Part of the reason almost nothing happened on Through Fire this week is that I got very sick.  The problem is between my being allergic to something in this neighborhood (reminds me of when we lived on the west side and the neighbor’s yard was full of ragweed.  Every time they mowed, Dan’s face swelled up.  Took us forever to figure the link.) I live in a baseline of “somewhat stopped up” and this illness was gradual, so I was just getting mad at myself for wanting to sleep all the time, and not getting anything done.  Until I realized a) I was feverish b) friends scattered throughout the state had the same symptoms.  I’ve been using the inhaler, for the first time in months, but I AM feeling better.

I’m now almost well, though this is why I slept 12 hours last night.  I’m now going to get more tea and actually sit down to work.

Because stuff must be written.

And yes, there’s other stuff going on, which I’ll report later, maybe.  It’s not bad and it’s a personal thing.  (And no, I’m not knocked up, though if any of you wants to pray for a miracle similar to oh, the parting of the sea, go for it.) We shall see.  We’re starting a new venture and there’s plans crackling about.  Depending on how it goes you’ll hear about it later.

Now, having saved the worst for last, Cyn Bagley’s husband passed away from cancer.  If you’re praying people, please keep her in your prayers, as her health is far from good, and she needs strength through this time.  She’ll be moving to be near family and away from the net for a few weeks.  I told her to let us know if she needs anything, and that we’ll be here when she comes back, because she’s family.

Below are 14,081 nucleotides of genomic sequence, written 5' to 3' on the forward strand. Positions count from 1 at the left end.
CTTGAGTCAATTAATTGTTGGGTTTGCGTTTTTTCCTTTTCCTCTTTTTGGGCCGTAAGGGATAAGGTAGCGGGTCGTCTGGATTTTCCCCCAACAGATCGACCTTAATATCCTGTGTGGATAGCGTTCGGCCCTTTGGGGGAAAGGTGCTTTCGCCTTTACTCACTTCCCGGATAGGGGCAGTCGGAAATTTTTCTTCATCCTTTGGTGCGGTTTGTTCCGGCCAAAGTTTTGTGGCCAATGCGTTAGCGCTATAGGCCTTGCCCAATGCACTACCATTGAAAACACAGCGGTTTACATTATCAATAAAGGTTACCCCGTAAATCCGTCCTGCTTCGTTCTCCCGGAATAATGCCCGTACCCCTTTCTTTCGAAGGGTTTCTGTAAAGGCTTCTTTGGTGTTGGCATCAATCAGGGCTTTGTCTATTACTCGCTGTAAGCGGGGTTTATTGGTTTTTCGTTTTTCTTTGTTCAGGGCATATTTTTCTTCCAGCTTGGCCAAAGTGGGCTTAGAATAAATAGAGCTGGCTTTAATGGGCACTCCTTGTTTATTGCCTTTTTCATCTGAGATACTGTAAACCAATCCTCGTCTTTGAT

And all of you, go and hug your loved ones right now.


The Most Fundamental Right


As I’ve admitted here, I’ve been reading an awful lot about psychopaths and mass murderers. At least all of it I can get on the KULL program. (It’s not that I don’t need to read the other kind, particularly the way investigators get clues, but it’s not urgent, and for now this is just something to read “while working.”)

Anyway, one pattern stands out whenever the victims are transients or the downtrodden, like the women Jack the Ripper killed, there’s always… How to put this delicately?

I’m not saying the women deserved to die. Of course, they didn’t. Most of them were, apparently, fairly inoffensive.

But it still strikes me how weird it is that even in those days, under much worse circumstances for society as a whole, women and men who ended up in the East End (or its equivalent. I’ve read other historical stuff) were alcoholics or otherwise had behavior-control issues. Now, some of the alcoholism, at least, might have been attempts at self-medicating. And some of the behavior issues were almost certainly due to undiagnosed mental illness.

It was, in fact, the same mix we find with our own homeless/marginalized people. They might have had bad luck, and they might have been very mistreated. But in the end, almost always, it’s their own personal behavior that got them where they were.

Perhaps because I’ve been mainlining these books, while working, I really saw it when I hit the sentence in today’s book about how this poor woman, like all Jack the Ripper’s victims was an alcoholic who had left her husband and how it was almost like this place was a pocket for society’s rejected women.

Immediately, I wanted to say “Society’s rejected women. My. How posh that sounds.”